|Publication number||US6561488 B1|
|Application number||US 09/549,474|
|Publication date||May 13, 2003|
|Filing date||Apr 14, 2000|
|Priority date||Apr 15, 1999|
|Publication number||09549474, 549474, US 6561488 B1, US 6561488B1, US-B1-6561488, US6561488 B1, US6561488B1|
|Inventors||Ian Charles Walker|
|Original Assignee||Sensor Highway Limited|
|Export Citation||BiBTeX, EndNote, RefMan|
|Patent Citations (9), Referenced by (17), Classifications (13), Legal Events (4)|
|External Links: USPTO, USPTO Assignment, Espacenet|
This invention relates to a pipeline cable deployment apparatus and method. That is to say, it is concerned with deploying cable inside a pipeline. It is particularly suitable for the deployment of a communication cable, for example, an optical fibre or an electrical cable, containing an optical or electrical conductor, but could be adapted for use in deploying other kinds of cable.
The invention has been developed for use in the oil and gas extraction and transportation industries, and in water and gas utility pipelines, for the deployment of cable into an existing pipeline. Suitable pipelines include transmission pipelines and observation wells. The invention is not primarily intended for use in a down-well environment, but such an application is nevertheless feasible.
The purpose of deploying cable along a pipeline may be to enhance communications from one end of the pipe to the other, or to install sensors into the pipeline for intelligence gathering or for diagnostic purposes. The sensors may be particular instruments or may be integral with the cable itself. For example, as is known in the art, a fibre optic cable can function as a distributed temperature measuring device, in which the optical properties of the cable itself provide data from throughout the length of the cable by the reflection of light introduced from one end of the cable back to detectors at the same end.
In most instances, a cable is fed into a pipeline by pulling it off a reel or spool at a convenient point at one end of a pipeline or along the pipeline, and drawing the cable into and along the pipeline by using a cable towing device such as a pipeline pig, or a drogue, or by relying on friction between the cable itself and fluid flowing through the pipeline to draw the cable into and along the pipeline for the required distance.
However, the distances involved may be a matter of kilometers, and the cable needs to be sufficiently strong that lengths of cable of that order can be drawn into the pipeline under tension. Strength in turn implies weight, which may in turn require more strength. Another problem is the problem of abrasion as the cable is drawn through the pipeline for thousands of meters.
The present invention is made in response to the observation that the foregoing deployment methods rely on a supply of cable from outside the pipeline, giving rise to problems in feeding the cable into the pipeline. It is accordingly proposed instead to take a fundamentally different approach, namely to take the cable supply through the pipeline and pay it out as it goes. The major benefit of such an approach is that the deployed cable is stationary with respect to the pipeline, thereby eliminating a major source of impact and abrasion damage, and furthermore the cable does not have to be made strong enough to withstand the tension required to pull thousands of meters of its own weight through a long tube.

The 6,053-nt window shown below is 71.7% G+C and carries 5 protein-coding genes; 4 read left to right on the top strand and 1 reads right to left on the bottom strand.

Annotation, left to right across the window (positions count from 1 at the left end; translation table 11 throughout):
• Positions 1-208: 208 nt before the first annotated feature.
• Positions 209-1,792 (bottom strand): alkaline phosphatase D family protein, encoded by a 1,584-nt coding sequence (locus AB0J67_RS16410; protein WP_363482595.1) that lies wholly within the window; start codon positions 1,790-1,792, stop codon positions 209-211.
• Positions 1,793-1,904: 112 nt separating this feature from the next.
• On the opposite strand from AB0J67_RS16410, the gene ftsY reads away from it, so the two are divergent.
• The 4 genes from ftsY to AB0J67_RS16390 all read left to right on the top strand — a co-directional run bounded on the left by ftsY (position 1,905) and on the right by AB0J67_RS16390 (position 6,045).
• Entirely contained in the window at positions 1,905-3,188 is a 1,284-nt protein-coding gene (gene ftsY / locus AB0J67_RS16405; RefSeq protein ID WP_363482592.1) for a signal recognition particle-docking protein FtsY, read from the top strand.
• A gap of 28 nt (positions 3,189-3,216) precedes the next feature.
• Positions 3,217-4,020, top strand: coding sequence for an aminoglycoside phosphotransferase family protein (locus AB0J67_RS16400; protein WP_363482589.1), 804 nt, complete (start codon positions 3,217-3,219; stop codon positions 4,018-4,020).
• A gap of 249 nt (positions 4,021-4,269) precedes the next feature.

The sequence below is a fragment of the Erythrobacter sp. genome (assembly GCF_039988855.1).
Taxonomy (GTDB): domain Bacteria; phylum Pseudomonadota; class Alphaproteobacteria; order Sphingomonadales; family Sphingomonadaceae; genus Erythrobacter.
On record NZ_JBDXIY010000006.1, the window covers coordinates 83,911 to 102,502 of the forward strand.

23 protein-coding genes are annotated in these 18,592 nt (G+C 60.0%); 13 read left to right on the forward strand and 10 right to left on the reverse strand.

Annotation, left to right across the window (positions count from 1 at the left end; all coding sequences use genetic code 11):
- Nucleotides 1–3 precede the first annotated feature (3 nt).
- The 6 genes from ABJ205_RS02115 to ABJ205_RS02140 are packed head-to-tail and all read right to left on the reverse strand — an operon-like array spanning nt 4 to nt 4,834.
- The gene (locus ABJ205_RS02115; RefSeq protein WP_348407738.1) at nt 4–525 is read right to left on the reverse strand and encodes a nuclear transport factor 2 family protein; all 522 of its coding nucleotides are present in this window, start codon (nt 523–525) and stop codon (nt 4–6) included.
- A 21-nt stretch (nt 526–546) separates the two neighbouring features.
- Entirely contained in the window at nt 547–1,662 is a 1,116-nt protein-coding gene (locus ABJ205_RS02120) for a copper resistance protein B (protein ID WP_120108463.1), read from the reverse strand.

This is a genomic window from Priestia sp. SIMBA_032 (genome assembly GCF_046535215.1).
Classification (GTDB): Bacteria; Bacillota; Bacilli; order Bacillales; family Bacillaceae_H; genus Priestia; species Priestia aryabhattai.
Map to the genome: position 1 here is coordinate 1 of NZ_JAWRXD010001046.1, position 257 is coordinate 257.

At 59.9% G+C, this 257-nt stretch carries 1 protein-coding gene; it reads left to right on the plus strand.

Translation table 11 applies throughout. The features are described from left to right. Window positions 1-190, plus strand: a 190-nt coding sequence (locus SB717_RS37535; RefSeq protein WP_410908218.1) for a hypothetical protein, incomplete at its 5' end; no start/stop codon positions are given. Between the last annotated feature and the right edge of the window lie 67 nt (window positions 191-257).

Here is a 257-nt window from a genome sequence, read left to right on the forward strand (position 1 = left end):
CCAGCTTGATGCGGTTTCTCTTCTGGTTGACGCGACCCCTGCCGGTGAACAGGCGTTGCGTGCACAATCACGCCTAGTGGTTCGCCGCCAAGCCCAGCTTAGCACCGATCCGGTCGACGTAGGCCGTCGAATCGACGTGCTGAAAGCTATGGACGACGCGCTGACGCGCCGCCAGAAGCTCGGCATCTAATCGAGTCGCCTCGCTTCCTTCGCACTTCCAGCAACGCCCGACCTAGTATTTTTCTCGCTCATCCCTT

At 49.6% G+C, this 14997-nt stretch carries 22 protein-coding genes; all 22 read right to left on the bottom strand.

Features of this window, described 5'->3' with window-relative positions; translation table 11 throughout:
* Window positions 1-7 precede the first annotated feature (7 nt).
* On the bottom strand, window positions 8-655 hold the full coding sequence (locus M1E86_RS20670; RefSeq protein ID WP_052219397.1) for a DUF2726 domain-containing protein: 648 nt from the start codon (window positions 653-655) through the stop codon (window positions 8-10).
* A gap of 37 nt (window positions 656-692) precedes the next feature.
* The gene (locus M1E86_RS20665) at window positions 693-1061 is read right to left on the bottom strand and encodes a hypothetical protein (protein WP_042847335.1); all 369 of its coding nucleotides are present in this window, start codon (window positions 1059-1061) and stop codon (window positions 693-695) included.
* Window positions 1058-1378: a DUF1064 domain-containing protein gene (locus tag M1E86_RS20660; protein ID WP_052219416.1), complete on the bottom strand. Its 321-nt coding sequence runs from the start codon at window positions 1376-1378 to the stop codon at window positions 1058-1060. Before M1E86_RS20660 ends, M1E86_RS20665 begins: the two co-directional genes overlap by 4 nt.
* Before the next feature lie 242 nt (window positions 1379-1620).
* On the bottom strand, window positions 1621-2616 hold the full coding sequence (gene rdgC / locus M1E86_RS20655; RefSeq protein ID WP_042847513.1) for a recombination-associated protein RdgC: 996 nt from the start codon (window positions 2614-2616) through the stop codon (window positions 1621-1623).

More specifically, a method of deploying a cable, typically a communication cable, in a pipeline comprises driving a pipeline pig forwardly along the pipeline away from one restrained end of a coil of said cable extending out of a rearwardly directed exit from an enclosure carried by the pig.
In another aspect of the invention, pipeline cable deployment apparatus comprises a pipeline pig having, in use, forward and rearward ends, and carrying an enclosure containing a coil of cable, the enclosure having an exit for the cable rearwardly of the pig.
The pipeline pig may be self-propelled. A self-propelled pig may also be called a crawler. The pig may be drawn behind a tractor. However, although the invention does embrace the use of crawlers and of towed pigs, in preferred embodiments of the invention the pig is driven by fluid pressure in the pipeline.
The pig may include sensors, such as a television camera or acoustic sensors, from which real time signals can be carried by a communication cable to remote instrumentation. It will be apparent that other forms of cable than communication cable can be deployed in accordance with the invention without departing from the fundamental concepts. In the case of a crawler, or a pig drawn by a tractor, power supply cable may be included for delivering power to a drive motor of the crawler or tractor.